By EMMANUEL MOGBEDE
ABUJA- Gov. Okezie Ikpeazu of Abia on Thursday in Abuja said Nigeria’s problem is not corruption, but lack of cohesion and unity among the people.
He said this at the public presentation of a book titled: “The Biochemistry of Environmental Pollution”, which he said was his contribution to the body of knowledge.
The News Agency of Nigeria (NAN) reports that the book was jointly written by Ikpeazu and Kalu Kalu.
Kalu has a Ph.D in Nutritional Biochemistry and Lexicology, he is a lecturer in the department of Veterinary Biochemistry and Animal Production in the College of Veterinary Medicine, Michael Okpara University of Agriculture, Umudike.
Ikpeazu obtained his Ph.D in Pharmacological Biochemistry and Toxicology from the University of Calabar.
“The greatest problem of Nigeria today is not security, neither is it economic. It is lack of cohesion. It is disunity. Our problem is mutual suspicion and lack of mutual respect,” Ikpeazu said.
He added that to build the country, we must come together irrespective of tribe and religion.
“We should see the country as belonging to all of us under one God,” the Abia state governor said.
Speaking on the aggrieved five Peoples Democratic Party (PDP) governors, otherwise known as G-5 governors, which he belonged, Ikpeazu said the agitation of the governors was beyond 2023.
He said that it was all about inclusiveness and what the governors thought was at the root of the country’s challenge.
“If I come to a point in my life as a politician and you produce two or three critical officers of my party and they are all coming from one particular geo-political zone.
“I will agitate, even if they come from my geo-political zone, everybody has to be brought on the table.
“If you exclude Igbos from Northern Nigeria I will ask a question, I will also protest. If you exclude some people from Western Nigeria, I will still protest. For me, it is about including everybody.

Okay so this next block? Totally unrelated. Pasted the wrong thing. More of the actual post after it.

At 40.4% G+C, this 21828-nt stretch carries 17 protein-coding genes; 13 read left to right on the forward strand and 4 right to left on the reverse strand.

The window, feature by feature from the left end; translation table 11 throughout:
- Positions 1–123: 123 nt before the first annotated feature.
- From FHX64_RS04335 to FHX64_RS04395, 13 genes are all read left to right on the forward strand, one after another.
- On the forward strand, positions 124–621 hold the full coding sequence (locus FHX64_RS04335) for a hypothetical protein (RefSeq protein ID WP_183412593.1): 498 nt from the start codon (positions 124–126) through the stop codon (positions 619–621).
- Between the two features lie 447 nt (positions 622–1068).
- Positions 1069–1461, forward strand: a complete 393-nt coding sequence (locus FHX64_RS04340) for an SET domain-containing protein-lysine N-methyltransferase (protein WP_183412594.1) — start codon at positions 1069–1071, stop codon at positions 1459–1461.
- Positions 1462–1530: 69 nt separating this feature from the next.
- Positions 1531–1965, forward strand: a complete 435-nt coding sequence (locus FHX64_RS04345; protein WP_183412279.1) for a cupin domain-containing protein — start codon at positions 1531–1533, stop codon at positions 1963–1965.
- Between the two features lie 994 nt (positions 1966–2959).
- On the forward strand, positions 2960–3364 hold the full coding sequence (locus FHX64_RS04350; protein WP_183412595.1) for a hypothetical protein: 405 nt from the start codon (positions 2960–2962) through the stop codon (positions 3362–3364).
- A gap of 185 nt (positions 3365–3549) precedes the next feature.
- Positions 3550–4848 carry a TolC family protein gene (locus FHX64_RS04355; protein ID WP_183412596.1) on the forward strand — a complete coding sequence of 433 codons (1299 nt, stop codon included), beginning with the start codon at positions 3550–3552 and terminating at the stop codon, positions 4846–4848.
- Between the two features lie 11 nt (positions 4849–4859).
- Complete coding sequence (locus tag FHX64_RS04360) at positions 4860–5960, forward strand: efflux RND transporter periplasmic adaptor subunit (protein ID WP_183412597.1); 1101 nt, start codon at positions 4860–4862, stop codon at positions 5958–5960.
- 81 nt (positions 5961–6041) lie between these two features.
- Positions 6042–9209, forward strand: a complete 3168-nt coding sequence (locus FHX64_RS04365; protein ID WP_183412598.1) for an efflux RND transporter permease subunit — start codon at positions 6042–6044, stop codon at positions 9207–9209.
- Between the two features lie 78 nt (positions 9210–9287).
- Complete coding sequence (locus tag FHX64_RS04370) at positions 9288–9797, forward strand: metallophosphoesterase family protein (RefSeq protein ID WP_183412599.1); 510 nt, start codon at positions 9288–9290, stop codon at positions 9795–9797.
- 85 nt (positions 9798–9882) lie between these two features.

“The youth, the women, people from the North and South, all of us, we need to do social mobilisation in order for us to solve the economic problems of this country,” he said.
On the new book, Ikpeazu said the essence was to solve problems, adding that his study and sojourn in the area of biochemistry would be in vain, ”if I could not contribute to the body of knowledge”.
“It is this drive that propelled me to keep at it till I achieved it. When I came over to the flip side of public service, to serve as governor, I thought that would have been a point of divergence and disconnection from my first love – Biochemistry.
“But each time, I look at every issue, and every problem from the perspective of biochemistry,” the governor said.
He recalled that in 2013, when he had the opportunity to serve as the Deputy General Manager, Abia State Environmental Protection Agency, he saw the dimension of biochemistry.
This, he said, was especially in terms of trying to explain the causes and the diseases and the derailment we suffer every day because of the pollutants in the environment.
“Biochemistry refuses to leave me and I had to go back and pick it up. I feel very fulfilled because this is a journey I started over 20 years ago, it is not easy at all,” Ikpeazu said.
He added that writing a book on biochemistry did not leave him with too much choice, because there were rules and principles which must be reflected in interventions.
He said for him, it was the icing on the cake, adding that as an academia, he felt fulfilled and happy writing the book.(NAN)